Tyranids have always been one of the most unique armies in the game (putting aside obvious comparisons to Alien, Starcraft and Starship Troopers) and their range has been growing exponentially for decades. In 2002 there were 19 minis available to buy, now there are almost 50, and some of them are among the best models Games Workshop has ever produced.
This means that you can build your bug army in an impressive variety of ways, from an unending hoard of man-sized Gaunts to a swarm of winged units to a terrifying parade of monsters like the Screamer Killer, Haruspex and Trygon.
6. The Lore is Easy to Follow
The Imperium, Chaos and Aeldari all have long, complex political histories which, if you’re minded to delve into the lore, can be a bit intimidating. Tyranids have plenty of fluff to their name, but since their origins are so mysterious and their motivations so simple, it’s really not hard to get a sense of where they fit into the 40k universe.
In a weird way, they might be the nearest thing to good guys the game has – they aren’t necessarily making a conscious choice to kill, maim and burn, they’re just doing what comes naturally. What that says about you for piloting them into battle is between you and your god, but still, the point stands.
7. They’re Scary
Tyranids were in a bit of an awkward spot for the last couple of editions, swinging between ineffective and vastly overpowered as updates came and went. Part of this was due to their army lacking a certain focus. With the 10th edition, that focus has been found – fear.
The main ability the army brings to the field is to scare the enemy into giving up ground. They have a host of tricks which force enemy units to take battle-shock tests, as well as being more deadly against units who have failed said tests. This aligns perfectly with the lore, I mean, who wouldn’t be shaken at the sight of a thousand giant death beetles raining from the sky?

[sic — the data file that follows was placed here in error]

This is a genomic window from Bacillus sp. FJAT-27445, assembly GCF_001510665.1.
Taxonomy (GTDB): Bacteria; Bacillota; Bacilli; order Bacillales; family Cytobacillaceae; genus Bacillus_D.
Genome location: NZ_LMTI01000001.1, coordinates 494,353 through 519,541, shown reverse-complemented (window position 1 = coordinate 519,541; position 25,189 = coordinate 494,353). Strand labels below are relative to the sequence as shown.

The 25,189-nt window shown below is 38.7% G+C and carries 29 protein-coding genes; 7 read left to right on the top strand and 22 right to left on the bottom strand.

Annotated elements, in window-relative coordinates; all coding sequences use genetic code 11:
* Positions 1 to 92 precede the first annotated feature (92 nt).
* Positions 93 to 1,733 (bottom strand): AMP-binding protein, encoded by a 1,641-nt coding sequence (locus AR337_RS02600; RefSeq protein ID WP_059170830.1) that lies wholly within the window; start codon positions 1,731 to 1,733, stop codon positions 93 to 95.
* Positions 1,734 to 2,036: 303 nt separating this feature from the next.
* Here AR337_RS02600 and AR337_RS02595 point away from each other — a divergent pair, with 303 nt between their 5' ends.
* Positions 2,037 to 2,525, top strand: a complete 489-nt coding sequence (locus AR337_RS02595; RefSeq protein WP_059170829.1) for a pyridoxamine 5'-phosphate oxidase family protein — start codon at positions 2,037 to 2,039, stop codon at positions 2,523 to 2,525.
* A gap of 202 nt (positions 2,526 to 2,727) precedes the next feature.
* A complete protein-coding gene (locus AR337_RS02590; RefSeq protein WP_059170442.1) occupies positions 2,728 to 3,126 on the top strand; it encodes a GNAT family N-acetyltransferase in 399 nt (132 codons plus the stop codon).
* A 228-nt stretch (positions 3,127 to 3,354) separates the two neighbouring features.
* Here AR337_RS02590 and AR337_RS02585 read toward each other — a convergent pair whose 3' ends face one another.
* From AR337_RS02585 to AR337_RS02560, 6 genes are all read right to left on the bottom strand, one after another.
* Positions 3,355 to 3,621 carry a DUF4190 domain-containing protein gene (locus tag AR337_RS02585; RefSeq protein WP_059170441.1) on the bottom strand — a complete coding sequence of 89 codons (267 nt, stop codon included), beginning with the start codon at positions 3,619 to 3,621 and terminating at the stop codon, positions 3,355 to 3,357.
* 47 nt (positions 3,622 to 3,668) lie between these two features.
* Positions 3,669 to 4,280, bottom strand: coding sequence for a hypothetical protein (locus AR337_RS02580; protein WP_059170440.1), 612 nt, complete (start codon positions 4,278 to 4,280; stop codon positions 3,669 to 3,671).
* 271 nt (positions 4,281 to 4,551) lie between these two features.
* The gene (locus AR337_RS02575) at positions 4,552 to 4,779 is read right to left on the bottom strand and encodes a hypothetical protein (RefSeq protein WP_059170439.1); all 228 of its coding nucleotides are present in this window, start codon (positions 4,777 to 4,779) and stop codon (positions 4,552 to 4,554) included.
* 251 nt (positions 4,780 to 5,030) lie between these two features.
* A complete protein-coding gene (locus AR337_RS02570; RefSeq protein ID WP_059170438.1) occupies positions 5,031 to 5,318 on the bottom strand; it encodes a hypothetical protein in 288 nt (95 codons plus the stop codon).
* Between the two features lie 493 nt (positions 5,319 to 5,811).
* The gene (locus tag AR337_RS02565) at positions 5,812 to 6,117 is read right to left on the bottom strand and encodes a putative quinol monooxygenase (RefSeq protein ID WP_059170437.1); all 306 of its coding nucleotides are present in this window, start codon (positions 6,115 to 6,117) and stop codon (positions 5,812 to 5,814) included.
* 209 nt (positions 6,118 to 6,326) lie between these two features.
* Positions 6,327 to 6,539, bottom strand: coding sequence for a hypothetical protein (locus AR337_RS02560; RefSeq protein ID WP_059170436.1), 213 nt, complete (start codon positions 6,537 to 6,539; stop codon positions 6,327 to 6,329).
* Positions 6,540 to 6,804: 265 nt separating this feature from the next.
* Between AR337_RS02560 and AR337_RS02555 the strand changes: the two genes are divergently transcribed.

8. They’re Squishy
Perhaps the biggest disadvantage of an army like Tyranids is they’re survivability. Aside from a few of the bigger, chonkier units, most of them start to drop pretty quickly once the bullets fly.
This isn’t necessarily a bad thing, as a Nid player you want to have your opponent desperately trying to decide which monster to focus their attention on while you slowly close in on them. The thing to remember is not to get precious about taking models off the board, but if you want an army with fewer, tougher units, it might be better to look elsewhere.
9. They Don’t Have Much Character
This is kind of a given with an army of endlessly replicated bioforms controlled by a hive mind. Some people like to have specific characters (either canon or homebrew) on the battlefield to help them feel immersed, Tyranids can’t really provide this.
There is one major character – Old One Eye – as well as a few other more minor figures who have become infamous, but Tyranids aren’t an army with a wide array of grizzled veterans. You can, of course, build your own story around what they do have, but it’s something to bear in mind if you’re all about your Kharns and your Guillimans.
10. They’re heap
This isn’t in terms of money (although arguably you get more in a box compared to other armies), but points. Warhammer 40k runs on points, and Tyranids are relatively cost-effective almost across the board (until you get to the hulking Forge World models that only maniacs buy). This means that for 2000 points (the standard size for most battles) you can get a lot of bugs.
This is a bit of a double-edged sword, as it means you’re going to have a lot to paint, and will likely be painting 10 or 20 of the same model. That can feel a bit monotonous, but when you’re standing over your monstrous hoard of psychic murder critters, it’s going to feel pretty damn good.